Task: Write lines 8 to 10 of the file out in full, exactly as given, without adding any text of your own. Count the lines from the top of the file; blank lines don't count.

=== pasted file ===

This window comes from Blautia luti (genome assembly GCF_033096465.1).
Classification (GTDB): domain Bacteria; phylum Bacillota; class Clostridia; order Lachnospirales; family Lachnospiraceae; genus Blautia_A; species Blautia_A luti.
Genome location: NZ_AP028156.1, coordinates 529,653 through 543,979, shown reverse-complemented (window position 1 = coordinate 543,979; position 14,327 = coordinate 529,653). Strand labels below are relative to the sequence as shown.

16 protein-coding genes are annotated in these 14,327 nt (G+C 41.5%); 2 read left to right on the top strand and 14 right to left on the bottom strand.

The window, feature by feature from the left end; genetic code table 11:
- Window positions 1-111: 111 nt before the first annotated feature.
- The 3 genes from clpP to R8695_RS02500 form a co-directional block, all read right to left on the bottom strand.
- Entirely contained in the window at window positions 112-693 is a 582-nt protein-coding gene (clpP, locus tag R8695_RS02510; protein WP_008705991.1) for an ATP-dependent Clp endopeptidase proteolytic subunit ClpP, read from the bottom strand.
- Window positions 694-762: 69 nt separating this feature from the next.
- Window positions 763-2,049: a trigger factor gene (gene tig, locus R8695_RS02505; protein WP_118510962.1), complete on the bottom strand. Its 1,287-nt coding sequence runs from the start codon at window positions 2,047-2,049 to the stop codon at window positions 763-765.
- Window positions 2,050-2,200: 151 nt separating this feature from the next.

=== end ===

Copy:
- Entirely contained in the window at window positions 112-693 is a 582-nt protein-coding gene (clpP, locus tag R8695_RS02510; protein WP_008705991.1) for an ATP-dependent Clp endopeptidase proteolytic subunit ClpP, read from the bottom strand.
- Window positions 694-762: 69 nt separating this feature from the next.
- Window positions 763-2,049: a trigger factor gene (gene tig, locus R8695_RS02505; protein WP_118510962.1), complete on the bottom strand. Its 1,287-nt coding sequence runs from the start codon at window positions 2,047-2,049 to the stop codon at window positions 763-765.